An eclectic survey of some of the history that occurred on this day
Veterans Day, originally a celebration of the Armistice ending WWI, it was changed in 1954 to a celebration honoring all U.S. military veterans. Happy Veterans Day.
Feast of Martin of Tours, a 4th century Roman cavalry soldier and later a Catholic Bishop most famous for an act of kindness – cutting his cloak in two and giving a half to a poor man in the midst of a cold winter. He is known today the patron saint of soldiers and winemakers and as a Saint who stood against poverty and alcoholism
1620 – The Mayflower Compact
The Puritans left Britain headed for the Colony of Virginia in search of a home to freely practice their faith, but storms forced them into Cape Cod Harbor. Taking account of their dwindling provisions and the approaching winter, they decided to disembark and make a home there. Mindful of the legalities of settling outside of Virginia, and facing the reality that they would be wholly self-governing, the leader of the expedition, William Bradford drew up a governing document for the new settlement.
On this day, the Puritan men aboard the Mayflower signed the Mayflower Compact, pledging their loyalty to the King (whom they hoped would grant them a patent to settle in this new area) and agreeing as between themselves and “in the Presence of God” to make and be bound by “such just and equal Laws, Ordinances, Acts, Constitutions, and Officers, from time to time, as shall be thought most meet and convenient for the general Good of the Colony . . .” As author William Davis observed, “In the cabin of the Mayflower, then not only was the foundation stone of republican institutions on this continent laid, but the first New England town-meeting was held and the first elective officers chosen by the will of a majority.”
1778 – American Revolution: The Cherry Valley Massacre
The Eastern Indian Tribes, from Canada to Florida, were largely forced to choose sides during the American Revolution. Most of the Iroquois nation opted to ally with the British. War as practiced by or with not just the Iroquois, but all of the Eastern Indian tribes, was inevitably brutal, but the Cherry Valley Massacre stood out for its brutality.
Cherry Valley was the sight of a small settlement with a militia fort for protection. The colonists and militia of Cherry Valley were taken by surprise when, on Nov. 11, 1778, a combined force made up of 321 Iroquois Indians, half as many Loyalists and a small detachment of British regulars attacked, slaughtering more women and children then fighting men. As one man described the scene while tallying the dead and missing the next day:
“I was never before a spectator of such a scene of distress and horror. The first object that presented was a woman lying with her four children, two on each side of her, all scalped; the next was the wife of the Rev. Mr. Dunlop, likewise scalped, stripped quite naked, and much of her flesh devoured by the Indian dogs. But it would be tedious to mention all the shocking spectacles that were to be seen. I shall only give you the general account as I took it down:”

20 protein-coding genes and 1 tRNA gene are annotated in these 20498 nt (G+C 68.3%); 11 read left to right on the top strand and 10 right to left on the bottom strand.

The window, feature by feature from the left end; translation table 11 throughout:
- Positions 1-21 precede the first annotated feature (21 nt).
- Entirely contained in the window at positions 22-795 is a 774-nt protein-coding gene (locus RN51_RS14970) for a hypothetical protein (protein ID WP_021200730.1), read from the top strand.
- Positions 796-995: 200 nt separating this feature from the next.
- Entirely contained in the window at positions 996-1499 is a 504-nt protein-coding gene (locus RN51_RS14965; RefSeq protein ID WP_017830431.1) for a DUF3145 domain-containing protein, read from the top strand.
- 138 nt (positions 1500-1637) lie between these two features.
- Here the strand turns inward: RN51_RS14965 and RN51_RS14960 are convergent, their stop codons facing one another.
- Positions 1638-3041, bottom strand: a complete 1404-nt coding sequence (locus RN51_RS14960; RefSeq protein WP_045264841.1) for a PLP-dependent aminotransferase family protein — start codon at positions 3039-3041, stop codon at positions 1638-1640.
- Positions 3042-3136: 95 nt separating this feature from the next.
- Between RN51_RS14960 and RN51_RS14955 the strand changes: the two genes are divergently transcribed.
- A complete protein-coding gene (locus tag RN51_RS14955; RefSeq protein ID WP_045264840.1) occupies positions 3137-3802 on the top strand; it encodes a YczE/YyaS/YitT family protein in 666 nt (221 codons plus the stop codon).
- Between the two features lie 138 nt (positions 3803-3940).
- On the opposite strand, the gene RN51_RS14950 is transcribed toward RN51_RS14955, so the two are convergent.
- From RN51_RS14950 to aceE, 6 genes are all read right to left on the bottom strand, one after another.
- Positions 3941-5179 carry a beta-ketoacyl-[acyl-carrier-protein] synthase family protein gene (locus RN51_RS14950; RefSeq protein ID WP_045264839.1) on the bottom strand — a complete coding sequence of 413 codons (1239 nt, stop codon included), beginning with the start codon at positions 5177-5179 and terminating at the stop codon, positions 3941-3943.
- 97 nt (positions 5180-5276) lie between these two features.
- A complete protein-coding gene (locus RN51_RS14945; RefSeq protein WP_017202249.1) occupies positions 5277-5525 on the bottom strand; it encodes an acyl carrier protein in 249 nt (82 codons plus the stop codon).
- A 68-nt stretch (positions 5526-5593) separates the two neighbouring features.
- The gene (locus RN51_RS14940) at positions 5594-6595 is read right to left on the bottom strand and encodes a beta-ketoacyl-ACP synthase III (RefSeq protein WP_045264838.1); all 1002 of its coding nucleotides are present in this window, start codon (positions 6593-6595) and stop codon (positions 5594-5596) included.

The massacre caused such an outcry among the colonists that George Washington ordered General Sullivan to lead an Army on a mission to lay waste to the Iroquois Nation in 1779.
1865 – Dr Mary Edwards Walker becomes the first and only woman ever awarded the U.S. Medal of Honor
Dr. Walker was a trained physician and surgeon who had volunteered to serve as a spy for the Union Army at the outbreak of the war. Denied that opportunity, she served as a nurse, and later a surgeon. In 1864, after crossing behind confederate lines to help treat the wounded, she was captured and imprisoned as a spy. After several months of harsh conditions in a POW camp, she was returned to the Union Army as part of a prisoner exchange. As stated in her citation for the Medal of Honor, Dr. Walker “devoted herself with much patriotic zeal to the sick and wounded soldiers, both in the field and hospitals, to the detriment of her own health, and has also endured hardships as a prisoner of war four months in a Southern prison while acting as contract surgeon . . .”
1918 – World War I Ends
Perhaps the most unnecessary and costly war ever fought in Europe came to an end on this day in 1918 inside a railroad car in northern France. There, a German delegation signed an armistice agreement this day concluding the war.
The human toll of the war was unseen in history to that time, with an estimated over 60 million casualties on the two sides combined. Germany was left decimated as France demanded punitive terms for peace, and all of Europe was left destabilized. Socialism, communism and fascism, with their bloody police states, stepped into the breech, setting the stage for even greater carnage in the years to come, whether from police state policies of these nations to control their population, or from the Second War War which Germany would start twenty-one years later.
1831 – Nat Turner is hanged in Virginia for inciting a violent slave revolt.
1885 – George S. Patton, America’s best tactician and battlefield commander of World War II.
2004 – The PLO announced the death of Yasser Arafat from unidentified causes. He was a man with much innocent blood on his hands.